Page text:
In relation to the early 20th century drum makers of Boston
, A. J. Oettinger was little more than a tangential figure. It does appear, however, that he was a very active participant in the musical instrument manufacturing and retail scene in Boston during the early 1900s, and a knowledgable one at that.
Oettinger's name is referenced more than a dozen times in Christine Merrick Ayars' Contributions to the Art of Music in America by the Music Industries of Boston, 1640-1936
. While most of Oettenger's expertise appears to have been outside the realm of percussion instruments, he did brush shoulders with several well known drum makers of the time including Elias Howe, Thompson & Odell
, and Blair & Baldwin
. Amongst Ayars' footnotes we see that it was Oettinger providing information to the author about "Grandsire Baldwin" who after leaving Blair & Baldwin went to work for John C. Haynes & Company
Ultimately, A. J. Oettinger was primarily known as a string instrument dealer, repairman, and provider of raw materials and parts to other makers. Earlier in her book, Ayars includes the following description of Oettinger's Musicians Supply Company which thrived for nearly 30 years until the owner's death in 1935.
| || ||"Adolph Joseph Oettinger started work as a boy in W. H. Cundy's shop, was in business for himself for a year or two about 1884, and later worked for the Geo. W. Stratton Co., becoming associated with Elias Howe when that firm took over the Stratton Company from Howard C. Barnes. |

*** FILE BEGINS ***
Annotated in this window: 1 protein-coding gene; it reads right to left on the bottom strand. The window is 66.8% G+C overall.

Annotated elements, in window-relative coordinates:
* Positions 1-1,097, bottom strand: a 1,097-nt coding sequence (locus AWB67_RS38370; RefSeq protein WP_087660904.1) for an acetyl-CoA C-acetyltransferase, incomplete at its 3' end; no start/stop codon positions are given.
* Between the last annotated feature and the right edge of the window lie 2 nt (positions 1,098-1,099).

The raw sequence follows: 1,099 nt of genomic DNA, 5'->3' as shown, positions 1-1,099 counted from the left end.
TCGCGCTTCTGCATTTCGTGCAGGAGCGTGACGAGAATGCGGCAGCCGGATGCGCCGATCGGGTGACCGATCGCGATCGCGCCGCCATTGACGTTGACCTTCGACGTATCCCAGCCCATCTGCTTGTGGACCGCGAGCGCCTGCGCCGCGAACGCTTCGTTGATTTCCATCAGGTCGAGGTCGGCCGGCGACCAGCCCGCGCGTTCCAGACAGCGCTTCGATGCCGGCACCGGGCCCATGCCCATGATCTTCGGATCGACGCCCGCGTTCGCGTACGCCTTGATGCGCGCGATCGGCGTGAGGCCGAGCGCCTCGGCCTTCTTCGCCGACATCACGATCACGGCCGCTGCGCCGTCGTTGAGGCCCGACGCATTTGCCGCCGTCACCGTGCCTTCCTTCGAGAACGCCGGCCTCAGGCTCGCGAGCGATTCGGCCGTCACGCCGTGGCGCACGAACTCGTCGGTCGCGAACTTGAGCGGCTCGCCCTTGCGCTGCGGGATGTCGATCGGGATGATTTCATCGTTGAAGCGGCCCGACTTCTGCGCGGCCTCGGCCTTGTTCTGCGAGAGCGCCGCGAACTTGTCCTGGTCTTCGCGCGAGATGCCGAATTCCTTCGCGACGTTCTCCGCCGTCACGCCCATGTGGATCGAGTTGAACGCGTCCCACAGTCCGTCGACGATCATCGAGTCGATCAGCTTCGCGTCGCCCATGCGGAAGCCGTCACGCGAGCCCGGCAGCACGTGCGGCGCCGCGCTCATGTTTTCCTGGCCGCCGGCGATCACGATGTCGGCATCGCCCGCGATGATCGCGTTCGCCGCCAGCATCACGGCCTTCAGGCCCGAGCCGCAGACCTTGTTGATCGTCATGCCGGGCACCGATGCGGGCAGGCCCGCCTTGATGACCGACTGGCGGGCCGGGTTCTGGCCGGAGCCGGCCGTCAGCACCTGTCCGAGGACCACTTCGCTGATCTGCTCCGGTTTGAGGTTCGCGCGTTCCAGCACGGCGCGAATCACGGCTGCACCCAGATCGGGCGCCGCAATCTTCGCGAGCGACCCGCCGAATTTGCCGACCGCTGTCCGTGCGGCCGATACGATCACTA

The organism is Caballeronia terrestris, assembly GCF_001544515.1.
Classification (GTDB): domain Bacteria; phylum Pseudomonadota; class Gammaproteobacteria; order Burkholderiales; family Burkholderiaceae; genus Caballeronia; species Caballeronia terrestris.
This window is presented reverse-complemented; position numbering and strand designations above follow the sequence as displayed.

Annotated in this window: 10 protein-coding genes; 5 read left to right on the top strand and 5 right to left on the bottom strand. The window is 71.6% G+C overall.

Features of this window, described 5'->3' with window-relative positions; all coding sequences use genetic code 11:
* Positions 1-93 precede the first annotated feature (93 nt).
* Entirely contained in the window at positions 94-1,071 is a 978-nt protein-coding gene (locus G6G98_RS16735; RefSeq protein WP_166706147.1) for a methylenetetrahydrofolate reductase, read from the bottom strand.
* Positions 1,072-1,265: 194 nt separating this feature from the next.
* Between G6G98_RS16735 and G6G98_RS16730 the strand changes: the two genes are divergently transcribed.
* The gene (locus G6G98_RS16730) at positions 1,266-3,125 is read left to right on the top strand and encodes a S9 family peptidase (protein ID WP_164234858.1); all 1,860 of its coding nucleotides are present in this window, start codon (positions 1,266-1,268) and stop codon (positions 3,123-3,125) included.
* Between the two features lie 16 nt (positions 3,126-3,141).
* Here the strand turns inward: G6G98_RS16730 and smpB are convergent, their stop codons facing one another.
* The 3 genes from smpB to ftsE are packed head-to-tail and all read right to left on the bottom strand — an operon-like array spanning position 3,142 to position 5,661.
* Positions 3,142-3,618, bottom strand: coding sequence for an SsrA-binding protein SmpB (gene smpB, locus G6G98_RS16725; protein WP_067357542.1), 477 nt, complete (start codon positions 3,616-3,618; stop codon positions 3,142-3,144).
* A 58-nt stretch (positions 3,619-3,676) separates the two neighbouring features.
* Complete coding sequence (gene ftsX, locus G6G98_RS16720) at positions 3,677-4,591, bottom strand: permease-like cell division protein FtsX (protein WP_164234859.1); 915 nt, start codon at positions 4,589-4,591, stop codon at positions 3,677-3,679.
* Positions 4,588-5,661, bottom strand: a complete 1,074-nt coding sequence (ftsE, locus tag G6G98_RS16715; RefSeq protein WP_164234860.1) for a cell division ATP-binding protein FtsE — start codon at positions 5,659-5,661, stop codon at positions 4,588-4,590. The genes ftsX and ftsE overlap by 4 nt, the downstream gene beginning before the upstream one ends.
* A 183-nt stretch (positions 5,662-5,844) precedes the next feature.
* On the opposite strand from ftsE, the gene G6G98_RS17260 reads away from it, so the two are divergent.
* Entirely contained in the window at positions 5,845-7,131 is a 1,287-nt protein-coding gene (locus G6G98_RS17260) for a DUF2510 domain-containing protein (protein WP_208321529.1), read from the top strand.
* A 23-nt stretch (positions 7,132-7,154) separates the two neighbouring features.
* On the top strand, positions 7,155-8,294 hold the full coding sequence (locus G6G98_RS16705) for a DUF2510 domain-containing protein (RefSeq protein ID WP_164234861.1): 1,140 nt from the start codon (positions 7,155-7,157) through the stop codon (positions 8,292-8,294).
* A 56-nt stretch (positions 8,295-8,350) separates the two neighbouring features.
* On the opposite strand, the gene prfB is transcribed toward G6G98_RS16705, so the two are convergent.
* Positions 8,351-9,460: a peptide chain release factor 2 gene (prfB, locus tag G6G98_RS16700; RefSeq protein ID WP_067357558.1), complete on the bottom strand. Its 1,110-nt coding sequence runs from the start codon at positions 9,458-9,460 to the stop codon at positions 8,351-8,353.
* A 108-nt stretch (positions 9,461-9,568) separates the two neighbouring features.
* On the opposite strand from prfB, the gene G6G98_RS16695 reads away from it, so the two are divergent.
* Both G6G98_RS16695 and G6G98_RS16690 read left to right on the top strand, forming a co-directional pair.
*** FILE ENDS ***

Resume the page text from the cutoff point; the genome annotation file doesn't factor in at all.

"The Musicians' Supply Company began in 1905 at 164 Tremont St. with the purchase of the stringed instrument and accessories business of Thompson & Odell. The firm consisted of Mr. Oettinger, Carl and Julius Nelson, the latter two being owners of The Vega Company. Mr. Oettinger later bought out the interest of the Nelsons. The company was located in 1920 at 218 Tremont Street, in 1925 at 83 Newbury Street, and finally at 177 Tremont Street. Mr. Oettinger died Dec. 10, 1935. As his sons had their own business interests elsewhere they did not care to carry on this concern, which is now being liquidated.
"This company supplies raw materials, bows and tools for all kinds of bow-stringed instruments to makers located all over the United States and in foreign countries, such as Honolulu, South Africa, South America and the Walker Group of Islands. It is the largest dealer in the United States in wood and tools for these instruments.
"The business includes also importing, selling and appraising old violins, violas and violoncellos, repairing all kinds of bow-stringed instruments and selling modern violins, bows and trimmings. "Oettinger Products" include their patented specialties such as a chin rest, a violin tailpiece, a violoncello tailpiece, a banjo tailpiece, a guitar tailpiece, tools, and the products which they sell to jobbers.
"From its start the company has had expert violin makers making instruments to order as well as repairing them. For the last eight years Giuseppi (Joseph) Martino, an Italian who previously had his own shop at 181 Tremont St., has been with the company as violin maker and repairer."
The Violinist, March 1913
The Violinist, August 1923